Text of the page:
On the 15th of June 2015, it was announced that a US drone strike killed Nasir al-Wuhayshi, leader of Al-Qaeda in the Arabian Peninsula (AQAP). Operating predominantly in Yemen, AQAP have since executed prominent member Humam al-Hamid, and three other men suspected of being spies. AQAP claims that Humam al-Hamid disclosed Nasir al-Wuhayshi's location to the US intelligence services.

It is difficult to establish whether Humam al-Hamid was actually a spy, with the only available evidence being rumours spread by jihadists on social media. In addition to twitter accusations that Humam al-Hamid was cooperating with US intelligence, accusers also claimed he was working for both ISIS, a rival of AQAP, as well as Saudi Arabia.

Although, Humam al-Hamid was previously a founding member of the Al-Battar Media Foundation, which supports ISIS, Al-Battar have since claimed that they lost contact with Humam al-Hamid many months before Nasir al-Wuhayshi's death.

Understandably, US intelligence have not disclosed whether Humam al-Hamid was an agent, but suggest that his execution demonstrates the strategic utility of drone strikes in creating distrust and paranoia within terrorist organisations. Distrust can create instability within a terrorist organisation, reducing their operational effectiveness. Drones are renowned for the psychological impact they have on the enemy. With apparent omnipresence, drones are capable of becoming lethal at a moment's notice with sophisticated accuracy, and can do so without being seen or heard.

With the inability to fight back or defend oneself, drones have become feared by both terrorists and civilians alike in Afghanistan, Pakistan, Libya and Yemen. Fears of infiltration within AQAP is likely to result in the enforcement of stricter security protocols, which will further hinder their command and control structure.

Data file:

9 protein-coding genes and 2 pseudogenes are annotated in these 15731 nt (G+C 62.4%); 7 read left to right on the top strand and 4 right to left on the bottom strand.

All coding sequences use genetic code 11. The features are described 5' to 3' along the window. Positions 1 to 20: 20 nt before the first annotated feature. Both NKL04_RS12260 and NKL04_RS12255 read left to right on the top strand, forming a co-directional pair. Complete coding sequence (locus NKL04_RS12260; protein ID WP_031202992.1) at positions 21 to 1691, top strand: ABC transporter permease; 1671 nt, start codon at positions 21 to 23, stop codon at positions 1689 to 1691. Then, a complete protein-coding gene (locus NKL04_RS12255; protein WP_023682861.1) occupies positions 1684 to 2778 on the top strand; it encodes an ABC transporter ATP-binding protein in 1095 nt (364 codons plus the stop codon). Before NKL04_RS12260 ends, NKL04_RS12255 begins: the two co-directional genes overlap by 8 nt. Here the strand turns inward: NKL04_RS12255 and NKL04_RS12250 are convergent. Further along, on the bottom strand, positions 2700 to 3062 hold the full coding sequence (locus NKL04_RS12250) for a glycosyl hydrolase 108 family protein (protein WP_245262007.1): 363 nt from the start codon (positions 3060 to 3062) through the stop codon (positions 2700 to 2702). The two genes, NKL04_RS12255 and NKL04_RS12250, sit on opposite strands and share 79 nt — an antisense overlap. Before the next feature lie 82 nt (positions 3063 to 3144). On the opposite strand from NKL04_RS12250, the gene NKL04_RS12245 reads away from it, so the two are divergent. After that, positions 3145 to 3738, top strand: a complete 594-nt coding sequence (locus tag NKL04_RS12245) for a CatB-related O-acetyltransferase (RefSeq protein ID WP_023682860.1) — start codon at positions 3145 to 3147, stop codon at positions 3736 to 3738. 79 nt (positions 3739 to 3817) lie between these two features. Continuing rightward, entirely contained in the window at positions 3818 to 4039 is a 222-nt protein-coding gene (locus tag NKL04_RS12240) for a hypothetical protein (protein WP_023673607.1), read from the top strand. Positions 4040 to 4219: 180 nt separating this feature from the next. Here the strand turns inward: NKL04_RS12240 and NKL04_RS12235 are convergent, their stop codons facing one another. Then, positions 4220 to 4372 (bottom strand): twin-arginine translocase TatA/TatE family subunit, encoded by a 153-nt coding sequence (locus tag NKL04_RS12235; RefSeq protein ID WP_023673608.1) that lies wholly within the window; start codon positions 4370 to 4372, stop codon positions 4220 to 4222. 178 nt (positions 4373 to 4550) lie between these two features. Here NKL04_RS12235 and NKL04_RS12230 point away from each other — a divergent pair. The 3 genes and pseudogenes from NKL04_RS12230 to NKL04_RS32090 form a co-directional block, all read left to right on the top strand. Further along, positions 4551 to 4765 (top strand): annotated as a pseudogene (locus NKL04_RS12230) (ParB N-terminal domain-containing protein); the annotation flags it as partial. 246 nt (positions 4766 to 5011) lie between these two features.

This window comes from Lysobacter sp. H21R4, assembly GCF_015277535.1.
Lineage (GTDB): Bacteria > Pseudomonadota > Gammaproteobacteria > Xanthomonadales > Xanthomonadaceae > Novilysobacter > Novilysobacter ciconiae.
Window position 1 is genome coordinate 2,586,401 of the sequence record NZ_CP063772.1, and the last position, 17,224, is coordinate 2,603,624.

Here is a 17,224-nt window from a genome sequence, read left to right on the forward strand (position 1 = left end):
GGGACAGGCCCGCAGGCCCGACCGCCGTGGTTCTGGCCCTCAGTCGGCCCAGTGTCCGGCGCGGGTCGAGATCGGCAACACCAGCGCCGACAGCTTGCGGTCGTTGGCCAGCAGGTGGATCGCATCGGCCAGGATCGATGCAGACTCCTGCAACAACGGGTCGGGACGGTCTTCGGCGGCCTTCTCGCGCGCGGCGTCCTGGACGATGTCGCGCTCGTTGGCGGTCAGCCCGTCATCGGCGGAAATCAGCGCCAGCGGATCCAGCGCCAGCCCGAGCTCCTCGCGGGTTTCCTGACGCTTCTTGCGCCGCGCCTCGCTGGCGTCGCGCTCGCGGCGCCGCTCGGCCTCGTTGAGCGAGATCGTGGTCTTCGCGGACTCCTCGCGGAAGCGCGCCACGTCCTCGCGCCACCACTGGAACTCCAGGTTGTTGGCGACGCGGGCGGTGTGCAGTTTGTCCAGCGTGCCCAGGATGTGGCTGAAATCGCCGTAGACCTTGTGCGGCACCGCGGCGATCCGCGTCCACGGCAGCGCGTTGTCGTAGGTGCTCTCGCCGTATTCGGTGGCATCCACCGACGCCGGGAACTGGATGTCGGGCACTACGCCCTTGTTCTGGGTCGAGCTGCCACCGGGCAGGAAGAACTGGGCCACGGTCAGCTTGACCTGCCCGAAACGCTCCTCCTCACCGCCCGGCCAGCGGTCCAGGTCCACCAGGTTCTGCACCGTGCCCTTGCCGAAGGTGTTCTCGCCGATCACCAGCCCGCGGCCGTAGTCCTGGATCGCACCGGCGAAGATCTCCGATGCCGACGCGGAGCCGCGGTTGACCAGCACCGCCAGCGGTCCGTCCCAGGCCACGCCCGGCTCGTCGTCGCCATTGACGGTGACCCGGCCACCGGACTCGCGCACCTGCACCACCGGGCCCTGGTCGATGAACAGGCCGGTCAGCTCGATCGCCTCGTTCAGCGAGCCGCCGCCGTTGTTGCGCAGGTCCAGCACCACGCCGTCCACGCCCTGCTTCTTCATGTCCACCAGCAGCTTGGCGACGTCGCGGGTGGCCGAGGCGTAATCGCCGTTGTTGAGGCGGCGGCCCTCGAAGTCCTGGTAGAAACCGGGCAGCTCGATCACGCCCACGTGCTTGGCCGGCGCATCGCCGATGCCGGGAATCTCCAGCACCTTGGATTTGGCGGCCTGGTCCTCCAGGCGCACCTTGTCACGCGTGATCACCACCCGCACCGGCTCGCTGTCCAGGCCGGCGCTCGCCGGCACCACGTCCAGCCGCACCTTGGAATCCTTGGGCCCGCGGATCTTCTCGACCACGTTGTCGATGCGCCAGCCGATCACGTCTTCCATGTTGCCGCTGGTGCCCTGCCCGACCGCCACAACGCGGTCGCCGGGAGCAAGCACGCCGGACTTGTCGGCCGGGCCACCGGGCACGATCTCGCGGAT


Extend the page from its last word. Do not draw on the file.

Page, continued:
If accusations of treachery continue, particularly against innocent members, then AQAP's morale is also likely to suffer substantially.

AQAP has a history of executing suspected spies. In 2014, they killed four men who were accused of implanting tracking devices in vehicles that were later destroyed by US drones.

If Humam al-Hamid was a spy, then it would demonstrate operational shrewdness on America's part, to recruit an agent within the region. In modern conflict, the US has tended to rely on signals intelligence, such as monitored phone calls and internet communications to devise military strategy within the Middle East. Having said that, if Humam al-Hamid was a spy, then the US will be disappointed to have not protected such a valuable asset. The US intelligence community, will deny any involvement with Humam al-Hamid, as they will not want to develop a poor reputation for managing and protecting their agents, which would increase the difficulty of recruiting agents in the future.

The US intelligence community will regard the targeted killing of Nasir al-Wuhayshi as a great success.

Firstly, many within US government regard AQAP as a greater threat to US security than ISIS. This is primarily because AQAP have explicitly looked to target the United States, allegedly perfecting methods for smuggling explosives onto airplanes, without alerting airport security screening systems. By contrast, ISIS are more accustomed to inspiring individuals within western states to conduct their own terrorist operations. Secondly, Nasir al-Wuhayshi was a key player within Al-Qaeda, as leader of AQAP since 2008, and Al-Qaeda's global general manager, he was the likely successor to Al-Qaeda's current leader Ayman al-Zawahiri. Nasir al-Wuhayshi was also an inspirational figure to many aspiring jihadists, and his death will be an incredible blow to Al-Qaeda's overall morale.

Whilst US strategists may use the death of Nasir al-Wuhayshi to justify further drone strikes in the region, they must not forget that such decapitation strikes have yet to defeat a terrorist organisation. Qassem al-Rimi has already been announced as Nasir al-Wuhayshi's successor. The power-vacuum left by the death of senior terrorist leader can also fracture the organisation they left behind, creating even more violent and extreme factions. The emergence of ISIS from Al-Qaeda after the death of Osama bin Laden is a clear example of this. Furthermore, drone strikes hold the potential for collateral damage, which can radicalise civilians towards extremist causes. Drone strikes remain a hugely controversial aspect of US foreign policy, and have done little to remedy America's poor reputation in the Middle East.

AQAP are currently in a crisis after Nasir al-Wuhayshi's death. However, this is unlikely to be the end of AQAP's dominance within Yemen, nor the last time that drones will be used to target senior terrorist leaders.

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